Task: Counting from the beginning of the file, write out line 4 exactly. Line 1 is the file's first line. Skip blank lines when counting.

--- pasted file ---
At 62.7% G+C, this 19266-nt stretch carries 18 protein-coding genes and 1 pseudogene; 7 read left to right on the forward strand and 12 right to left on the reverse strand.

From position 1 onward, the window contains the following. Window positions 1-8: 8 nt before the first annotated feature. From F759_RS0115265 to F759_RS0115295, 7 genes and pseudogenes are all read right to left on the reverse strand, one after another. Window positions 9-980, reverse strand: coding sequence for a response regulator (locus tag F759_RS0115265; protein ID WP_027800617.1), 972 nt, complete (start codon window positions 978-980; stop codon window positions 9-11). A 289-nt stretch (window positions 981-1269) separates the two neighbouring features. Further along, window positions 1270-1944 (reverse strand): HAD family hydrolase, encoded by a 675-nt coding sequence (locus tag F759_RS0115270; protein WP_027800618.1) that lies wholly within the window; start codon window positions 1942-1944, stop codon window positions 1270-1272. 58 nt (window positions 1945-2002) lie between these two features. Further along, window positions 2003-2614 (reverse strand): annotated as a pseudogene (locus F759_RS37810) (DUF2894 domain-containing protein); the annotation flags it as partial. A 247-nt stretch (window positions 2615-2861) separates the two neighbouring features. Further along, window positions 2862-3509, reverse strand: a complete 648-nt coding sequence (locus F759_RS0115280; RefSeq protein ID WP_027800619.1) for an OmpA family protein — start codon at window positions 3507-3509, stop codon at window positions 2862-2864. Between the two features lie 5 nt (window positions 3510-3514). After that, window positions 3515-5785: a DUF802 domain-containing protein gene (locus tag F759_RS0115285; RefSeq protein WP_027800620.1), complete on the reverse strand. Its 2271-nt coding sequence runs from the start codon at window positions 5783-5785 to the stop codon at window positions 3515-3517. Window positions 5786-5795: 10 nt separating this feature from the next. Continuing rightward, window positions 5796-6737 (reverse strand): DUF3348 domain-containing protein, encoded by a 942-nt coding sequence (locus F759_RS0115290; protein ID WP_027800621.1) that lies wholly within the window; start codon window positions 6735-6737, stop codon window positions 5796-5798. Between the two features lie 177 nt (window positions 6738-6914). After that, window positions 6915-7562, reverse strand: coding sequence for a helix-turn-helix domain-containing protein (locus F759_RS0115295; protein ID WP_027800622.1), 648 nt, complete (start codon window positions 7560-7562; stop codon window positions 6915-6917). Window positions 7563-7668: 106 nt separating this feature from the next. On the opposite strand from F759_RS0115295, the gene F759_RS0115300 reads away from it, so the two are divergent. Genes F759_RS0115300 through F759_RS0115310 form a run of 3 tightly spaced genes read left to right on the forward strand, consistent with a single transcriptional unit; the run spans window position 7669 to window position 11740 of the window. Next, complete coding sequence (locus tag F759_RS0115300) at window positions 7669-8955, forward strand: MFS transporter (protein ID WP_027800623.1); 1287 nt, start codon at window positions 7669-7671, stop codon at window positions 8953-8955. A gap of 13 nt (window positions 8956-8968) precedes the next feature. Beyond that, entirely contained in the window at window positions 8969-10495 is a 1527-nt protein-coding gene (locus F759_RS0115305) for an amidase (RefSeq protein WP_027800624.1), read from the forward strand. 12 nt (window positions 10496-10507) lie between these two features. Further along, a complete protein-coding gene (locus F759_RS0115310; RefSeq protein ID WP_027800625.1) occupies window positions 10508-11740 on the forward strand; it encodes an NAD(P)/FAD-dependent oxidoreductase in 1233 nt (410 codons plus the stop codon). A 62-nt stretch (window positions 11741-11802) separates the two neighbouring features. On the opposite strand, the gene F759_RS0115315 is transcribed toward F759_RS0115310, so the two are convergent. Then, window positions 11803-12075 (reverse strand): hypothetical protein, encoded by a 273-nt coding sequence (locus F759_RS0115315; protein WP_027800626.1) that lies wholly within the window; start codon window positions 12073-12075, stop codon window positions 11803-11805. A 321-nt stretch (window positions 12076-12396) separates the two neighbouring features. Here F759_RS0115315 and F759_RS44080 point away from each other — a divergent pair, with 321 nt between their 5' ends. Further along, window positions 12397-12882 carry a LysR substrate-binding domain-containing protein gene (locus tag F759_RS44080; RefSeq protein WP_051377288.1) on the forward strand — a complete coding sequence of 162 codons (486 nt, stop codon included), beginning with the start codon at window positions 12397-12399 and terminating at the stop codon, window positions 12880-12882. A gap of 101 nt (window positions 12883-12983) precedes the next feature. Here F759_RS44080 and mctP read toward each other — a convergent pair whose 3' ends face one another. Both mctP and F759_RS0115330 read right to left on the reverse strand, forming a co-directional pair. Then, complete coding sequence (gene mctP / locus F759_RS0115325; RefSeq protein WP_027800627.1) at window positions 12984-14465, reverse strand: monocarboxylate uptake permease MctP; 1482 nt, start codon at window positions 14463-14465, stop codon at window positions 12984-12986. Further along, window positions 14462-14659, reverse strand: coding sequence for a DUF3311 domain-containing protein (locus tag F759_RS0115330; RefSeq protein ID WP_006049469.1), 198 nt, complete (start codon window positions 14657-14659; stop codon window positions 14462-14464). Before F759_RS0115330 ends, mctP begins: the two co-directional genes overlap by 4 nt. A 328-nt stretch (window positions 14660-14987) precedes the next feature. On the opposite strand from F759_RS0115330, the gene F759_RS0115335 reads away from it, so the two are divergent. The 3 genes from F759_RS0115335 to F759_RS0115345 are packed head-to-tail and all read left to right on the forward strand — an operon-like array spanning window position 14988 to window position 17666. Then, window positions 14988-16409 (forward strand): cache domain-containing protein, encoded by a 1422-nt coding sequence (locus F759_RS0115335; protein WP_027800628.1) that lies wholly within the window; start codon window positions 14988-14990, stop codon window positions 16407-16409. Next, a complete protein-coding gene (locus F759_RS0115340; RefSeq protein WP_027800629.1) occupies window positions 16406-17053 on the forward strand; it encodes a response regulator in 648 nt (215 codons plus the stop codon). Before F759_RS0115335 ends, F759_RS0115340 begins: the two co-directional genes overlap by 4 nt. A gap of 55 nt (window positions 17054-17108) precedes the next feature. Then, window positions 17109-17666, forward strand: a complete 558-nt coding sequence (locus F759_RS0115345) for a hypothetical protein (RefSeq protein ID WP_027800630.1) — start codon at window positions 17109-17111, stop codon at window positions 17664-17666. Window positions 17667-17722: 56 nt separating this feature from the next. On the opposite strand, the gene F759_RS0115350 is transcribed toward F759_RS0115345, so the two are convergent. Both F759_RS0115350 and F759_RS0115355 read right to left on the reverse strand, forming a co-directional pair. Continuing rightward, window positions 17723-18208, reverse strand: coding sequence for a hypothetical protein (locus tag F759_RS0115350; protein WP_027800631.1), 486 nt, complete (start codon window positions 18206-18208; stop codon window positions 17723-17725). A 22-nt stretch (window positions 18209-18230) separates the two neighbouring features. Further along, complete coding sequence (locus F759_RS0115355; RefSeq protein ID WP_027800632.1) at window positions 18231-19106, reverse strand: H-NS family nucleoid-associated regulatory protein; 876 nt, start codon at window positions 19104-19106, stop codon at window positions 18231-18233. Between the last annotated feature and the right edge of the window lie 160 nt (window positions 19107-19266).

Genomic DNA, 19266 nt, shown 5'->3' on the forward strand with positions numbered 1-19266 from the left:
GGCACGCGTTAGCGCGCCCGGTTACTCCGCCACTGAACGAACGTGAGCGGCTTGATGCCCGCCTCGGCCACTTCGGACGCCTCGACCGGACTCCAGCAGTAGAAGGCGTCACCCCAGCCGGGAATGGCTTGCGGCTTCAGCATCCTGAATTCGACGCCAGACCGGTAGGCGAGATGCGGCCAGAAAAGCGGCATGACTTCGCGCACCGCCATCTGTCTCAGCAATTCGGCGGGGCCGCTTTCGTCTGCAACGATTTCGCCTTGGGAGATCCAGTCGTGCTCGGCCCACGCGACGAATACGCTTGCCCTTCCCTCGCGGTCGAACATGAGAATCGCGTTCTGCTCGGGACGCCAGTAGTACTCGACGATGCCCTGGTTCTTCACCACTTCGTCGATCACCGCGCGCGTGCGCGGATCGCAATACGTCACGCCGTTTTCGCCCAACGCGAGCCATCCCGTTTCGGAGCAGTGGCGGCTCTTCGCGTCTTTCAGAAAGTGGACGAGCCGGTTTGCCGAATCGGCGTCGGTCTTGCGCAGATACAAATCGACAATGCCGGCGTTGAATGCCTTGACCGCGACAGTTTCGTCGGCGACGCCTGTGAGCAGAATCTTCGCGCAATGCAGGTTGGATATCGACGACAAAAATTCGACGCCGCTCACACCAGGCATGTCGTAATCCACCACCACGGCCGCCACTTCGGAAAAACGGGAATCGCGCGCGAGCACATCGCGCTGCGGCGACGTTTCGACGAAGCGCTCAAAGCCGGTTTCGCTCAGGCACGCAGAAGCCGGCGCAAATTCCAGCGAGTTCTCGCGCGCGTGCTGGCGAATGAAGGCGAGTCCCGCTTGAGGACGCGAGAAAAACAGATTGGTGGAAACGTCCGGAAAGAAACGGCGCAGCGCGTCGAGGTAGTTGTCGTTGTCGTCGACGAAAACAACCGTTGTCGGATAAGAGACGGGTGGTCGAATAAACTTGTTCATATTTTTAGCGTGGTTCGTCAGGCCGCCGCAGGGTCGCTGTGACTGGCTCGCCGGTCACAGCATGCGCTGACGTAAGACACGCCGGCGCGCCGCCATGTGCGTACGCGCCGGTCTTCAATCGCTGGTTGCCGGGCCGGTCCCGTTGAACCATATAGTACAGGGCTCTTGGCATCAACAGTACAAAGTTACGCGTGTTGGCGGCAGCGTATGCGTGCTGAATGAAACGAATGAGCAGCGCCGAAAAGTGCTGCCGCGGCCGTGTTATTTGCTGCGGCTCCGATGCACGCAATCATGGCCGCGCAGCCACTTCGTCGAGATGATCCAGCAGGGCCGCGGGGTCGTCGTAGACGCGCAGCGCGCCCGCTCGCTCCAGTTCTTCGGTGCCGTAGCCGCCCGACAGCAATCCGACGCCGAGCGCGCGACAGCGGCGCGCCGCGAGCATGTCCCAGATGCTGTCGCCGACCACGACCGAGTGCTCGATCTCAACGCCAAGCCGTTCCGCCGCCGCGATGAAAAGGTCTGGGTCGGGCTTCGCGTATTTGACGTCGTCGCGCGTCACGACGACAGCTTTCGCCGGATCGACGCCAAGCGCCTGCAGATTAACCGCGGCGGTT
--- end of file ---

GGCACGCGTTAGCGCGCCCGGTTACTCCGCCACTGAACGAACGTGAGCGGCTTGATGCCCGCCTCGGCCACTTCGGACGCCTCGACCGGACTCCAGCAGTAGAAGGCGTCACCCCAGCCGGGAATGGCTTGCGGCTTCAGCATCCTGAATTCGACGCCAGACCGGTAGGCGAGATGCGGCCAGAAAAGCGGCATGACTTCGCGCACCGCCATCTGTCTCAGCAATTCGGCGGGGCCGCTTTCGTCTGCAACGATTTCGCCTTGGGAGATCCAGTCGTGCTCGGCCCACGCGACGAATACGCTTGCCCTTCCCTCGCGGTCGAACATGAGAATCGCGTTCTGCTCGGGACGCCAGTAGTACTCGACGATGCCCTGGTTCTTCACCACTTCGTCGATCACCGCGCGCGTGCGCGGATCGCAATACGTCACGCCGTTTTCGCCCAACGCGAGCCATCCCGTTTCGGAGCAGTGGCGGCTCTTCGCGTCTTTCAGAAAGTGGACGAGCCGGTTTGCCGAATCGGCGTCGGTCTTGCGCAGATACAAATCGACAATGCCGGCGTTGAATGCCTTGACCGCGACAGTTTCGTCGGCGACGCCTGTGAGCAGAATCTTCGCGCAATGCAGGTTGGATATCGACGACAAAAATTCGACGCCGCTCACACCAGGCATGTCGTAATCCACCACCACGGCCGCCACTTCGGAAAAACGGGAATCGCGCGCGAGCACATCGCGCTGCGGCGACGTTTCGACGAAGCGCTCAAAGCCGGTTTCGCTCAGGCACGCAGAAGCCGGCGCAAATTCCAGCGAGTTCTCGCGCGCGTGCTGGCGAATGAAGGCGAGTCCCGCTTGAGGACGCGAGAAAAACAGATTGGTGGAAACGTCCGGAAAGAAACGGCGCAGCGCGTCGAGGTAGTTGTCGTTGTCGTCGACGAAAACAACCGTTGTCGGATAAGAGACGGGTGGTCGAATAAACTTGTTCATATTTTTAGCGTGGTTCGTCAGGCCGCCGCAGGGTCGCTGTGACTGGCTCGCCGGTCACAGCATGCGCTGACGTAAGACACGCCGGCGCGCCGCCATGTGCGTACGCGCCGGTCTTCAATCGCTGGTTGCCGGGCCGGTCCCGTTGAACCATATAGTACAGGGCTCTTGGCATCAACAGTACAAAGTTACGCGTGTTGGCGGCAGCGTATGCGTGCTGAATGAAACGAATGAGCAGCGCCGAAAAGTGCTGCCGCGGCCGTGTTATTTGCTGCGGCTCCGATGCACGCAATCATGGCCGCGCAGCCACTTCGTCGAGATGATCCAGCAGGGCCGCGGGGTCGTCGTAGACGCGCAGCGCGCCCGCTCGCTCCAGTTCTTCGGTGCCGTAGCCGCCCGACAGCAATCCGACGCCGAGCGCGCGACAGCGGCGCGCCGCGAGCATGTCCCAGATGCTGTCGCCGACCACGACCGAGTGCTCGATCTCAACGCCAAGCCGTTCCGCCGCCGCGATGAAAAGGTCTGGGTCGGGCTTCGCGTATTTGACGTCGTCGCGCGTCACGACGACAGCTTTCGCCGGATCGACGCCAAGCGCCTGCAGATTAACCGCGGCGGTT